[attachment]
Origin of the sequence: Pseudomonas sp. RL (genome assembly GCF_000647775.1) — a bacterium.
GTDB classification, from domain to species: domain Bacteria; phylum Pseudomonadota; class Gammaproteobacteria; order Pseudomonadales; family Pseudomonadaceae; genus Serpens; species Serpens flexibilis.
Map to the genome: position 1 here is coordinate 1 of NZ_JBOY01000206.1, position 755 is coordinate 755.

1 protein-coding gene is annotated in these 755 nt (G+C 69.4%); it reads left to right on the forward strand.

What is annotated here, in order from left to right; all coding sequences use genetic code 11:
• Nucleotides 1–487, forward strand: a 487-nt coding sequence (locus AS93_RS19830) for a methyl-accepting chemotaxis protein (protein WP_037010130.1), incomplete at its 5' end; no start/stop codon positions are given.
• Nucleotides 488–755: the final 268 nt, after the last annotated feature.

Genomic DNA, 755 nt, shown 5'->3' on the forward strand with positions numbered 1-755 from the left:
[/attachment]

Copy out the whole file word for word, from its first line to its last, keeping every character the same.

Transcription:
Origin of the sequence: Pseudomonas sp. RL (genome assembly GCF_000647775.1) — a bacterium.
GTDB classification, from domain to species: domain Bacteria; phylum Pseudomonadota; class Gammaproteobacteria; order Pseudomonadales; family Pseudomonadaceae; genus Serpens; species Serpens flexibilis.
Map to the genome: position 1 here is coordinate 1 of NZ_JBOY01000206.1, position 755 is coordinate 755.

1 protein-coding gene is annotated in these 755 nt (G+C 69.4%); it reads left to right on the forward strand.

What is annotated here, in order from left to right; all coding sequences use genetic code 11:
• Nucleotides 1–487, forward strand: a 487-nt coding sequence (locus AS93_RS19830) for a methyl-accepting chemotaxis protein (protein WP_037010130.1), incomplete at its 5' end; no start/stop codon positions are given.
• Nucleotides 488–755: the final 268 nt, after the last annotated feature.

Genomic DNA, 755 nt, shown 5'->3' on the forward strand with positions numbered 1-755 from the left: